To manually read and write JSON Json.NET provides the JsonReader and JsonWriter classes.

JsonTextReader and JsonTextWriter

Note

JsonReader and JsonWriter are low level classes and used internally by Json.NET. To quickly work with JSON either the serializer - Serializing and Deserializing JSON or using LINQ to JSON is recommended.

JsonTextReader and JsonTextWriter are used to read and write JSON text. The JsonTextWriter has a number of settings on it to control how JSON is formatted when it is written. These options include formatting, indention character, indent count and quote character.

Writing JSON with JsonTextWriter Copy imageCopy
 1StringBuilder sb = new StringBuilder();
 2StringWriter sw = new StringWriter(sb);
 3
 4using (JsonWriter writer = new JsonTextWriter(sw))
 5{
 6    writer.Formatting = Formatting.Indented;
 7
 8    writer.WriteStartObject();
 9    writer.WritePropertyName("CPU");
10    writer.WriteValue("Intel");
11    writer.WritePropertyName("PSU");
12    writer.WriteValue("500W");
13    writer.WritePropertyName("Drives");
14    writer.WriteStartArray();
15    writer.WriteValue("DVD read/writer");
16    writer.WriteComment("(broken)");
17    writer.WriteValue("500 gigabyte hard drive");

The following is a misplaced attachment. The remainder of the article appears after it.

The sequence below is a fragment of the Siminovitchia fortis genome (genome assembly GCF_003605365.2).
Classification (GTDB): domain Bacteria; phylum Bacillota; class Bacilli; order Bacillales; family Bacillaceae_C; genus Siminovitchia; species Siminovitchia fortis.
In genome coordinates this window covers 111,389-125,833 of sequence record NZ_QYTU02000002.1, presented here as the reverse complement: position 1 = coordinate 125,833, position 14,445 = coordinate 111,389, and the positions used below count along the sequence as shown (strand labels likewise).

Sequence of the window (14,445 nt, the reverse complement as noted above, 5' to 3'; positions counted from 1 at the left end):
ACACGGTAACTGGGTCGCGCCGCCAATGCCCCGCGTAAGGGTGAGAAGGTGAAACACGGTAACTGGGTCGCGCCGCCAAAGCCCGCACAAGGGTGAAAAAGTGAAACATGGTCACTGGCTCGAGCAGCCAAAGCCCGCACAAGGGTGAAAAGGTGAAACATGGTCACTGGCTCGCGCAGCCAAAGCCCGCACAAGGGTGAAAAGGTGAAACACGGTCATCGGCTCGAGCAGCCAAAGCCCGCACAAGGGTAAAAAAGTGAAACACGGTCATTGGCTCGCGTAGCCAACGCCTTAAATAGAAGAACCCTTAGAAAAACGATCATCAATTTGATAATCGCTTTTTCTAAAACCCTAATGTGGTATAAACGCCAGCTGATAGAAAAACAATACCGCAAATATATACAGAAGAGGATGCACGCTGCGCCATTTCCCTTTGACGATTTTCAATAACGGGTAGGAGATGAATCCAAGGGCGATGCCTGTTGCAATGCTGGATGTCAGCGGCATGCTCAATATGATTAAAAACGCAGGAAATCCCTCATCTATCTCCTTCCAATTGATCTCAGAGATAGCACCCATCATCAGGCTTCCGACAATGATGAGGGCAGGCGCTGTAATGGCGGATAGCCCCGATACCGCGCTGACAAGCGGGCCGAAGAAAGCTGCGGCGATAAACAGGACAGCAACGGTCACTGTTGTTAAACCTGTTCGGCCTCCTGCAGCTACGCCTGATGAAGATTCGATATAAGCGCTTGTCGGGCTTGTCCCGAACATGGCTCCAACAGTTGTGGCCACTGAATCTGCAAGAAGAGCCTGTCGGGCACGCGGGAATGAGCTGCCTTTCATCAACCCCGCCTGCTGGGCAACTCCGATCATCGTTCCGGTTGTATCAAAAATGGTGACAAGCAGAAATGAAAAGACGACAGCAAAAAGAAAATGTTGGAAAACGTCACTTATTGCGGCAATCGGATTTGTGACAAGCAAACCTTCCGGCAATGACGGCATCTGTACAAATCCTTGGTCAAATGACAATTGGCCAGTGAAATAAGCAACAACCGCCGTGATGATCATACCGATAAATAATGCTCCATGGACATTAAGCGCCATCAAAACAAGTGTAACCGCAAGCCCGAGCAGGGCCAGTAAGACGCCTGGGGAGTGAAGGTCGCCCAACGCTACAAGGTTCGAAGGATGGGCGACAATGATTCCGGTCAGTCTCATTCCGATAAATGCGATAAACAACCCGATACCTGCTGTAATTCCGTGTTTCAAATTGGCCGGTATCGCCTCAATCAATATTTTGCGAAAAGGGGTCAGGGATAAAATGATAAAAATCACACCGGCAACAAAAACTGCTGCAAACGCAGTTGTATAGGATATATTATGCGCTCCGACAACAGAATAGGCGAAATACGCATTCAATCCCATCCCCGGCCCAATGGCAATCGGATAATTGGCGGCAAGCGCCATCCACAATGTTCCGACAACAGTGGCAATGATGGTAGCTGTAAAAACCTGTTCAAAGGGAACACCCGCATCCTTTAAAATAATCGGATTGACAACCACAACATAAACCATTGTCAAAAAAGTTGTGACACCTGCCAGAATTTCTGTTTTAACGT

18    writer.WriteValue("200 gigabype hard drive");
19    writer.WriteEnd();
20    writer.WriteEndObject();
21}
22
23// {
24//   "CPU": "Intel",
25//   "PSU": "500W",
26//   "Drives": [
27//     "DVD read/writer"
28//     /*(broken)*/,
29//     "500 gigabyte hard drive",
30//     "200 gigabype hard drive"
31//   ]
32// }

JsonTextReader has settings on it for reading different date formats and time zones, and the culture used when reading text values.

Reading JSON with JsonTextReader Copy imageCopy
 1string json = @"{
 2   'CPU': 'Intel',
 3   'PSU': '500W',
 4   'Drives': [
 5     'DVD read/writer'
 6     /*(broken)*/,
 7     '500 gigabyte hard drive',
 8     '200 gigabype hard drive'
 9   ]
10}";
11
12JsonTextReader reader = new JsonTextReader(new StringReader(json));
13while (reader.Read())
14{
15    if (reader.Value != null)
16        Console.WriteLine("Token: {0}, Value: {1}", reader.TokenType, reader.Value);
17    else
18        Console.WriteLine("Token: {0}", reader.TokenType);
19}
20
21// Token: StartObject
22// Token: PropertyName, Value: CPU
23// Token: String, Value: Intel
24// Token: PropertyName, Value: PSU
25// Token: String, Value: 500W
26// Token: PropertyName, Value: Drives
27// Token: StartArray
28// Token: String, Value: DVD read/writer
29// Token: Comment, Value: (broken)
30// Token: String, Value: 500 gigabyte hard drive
31// Token: String, Value: 200 gigabype hard drive
32// Token: EndArray
33// Token: EndObject

JTokenReader and JTokenWriter

JTokenReader and JTokenWriter read and write LINQ to JSON objects. They are located in the Newtonsoft.Json.Linq namespace. These objects allow you to use LINQ to JSON objects with objects that read and write JSON such as the JsonSerializer. For example you can deserialize from a LINQ to JSON object into a regular .NET object and vice versa.

Deserializing with JTokenReader Copy imageCopy
 1JObject o = new JObject(
 2    new JProperty("Name", "John Smith"),
 3    new JProperty("BirthDate", new DateTime(1983, 3, 20))
 4    );
 5
 6JsonSerializer serializer = new JsonSerializer();
 7Person p = (Person)serializer.Deserialize(new JTokenReader(o), typeof(Person));
 8
 9Console.WriteLine(p.Name);
10// John Smith

See Also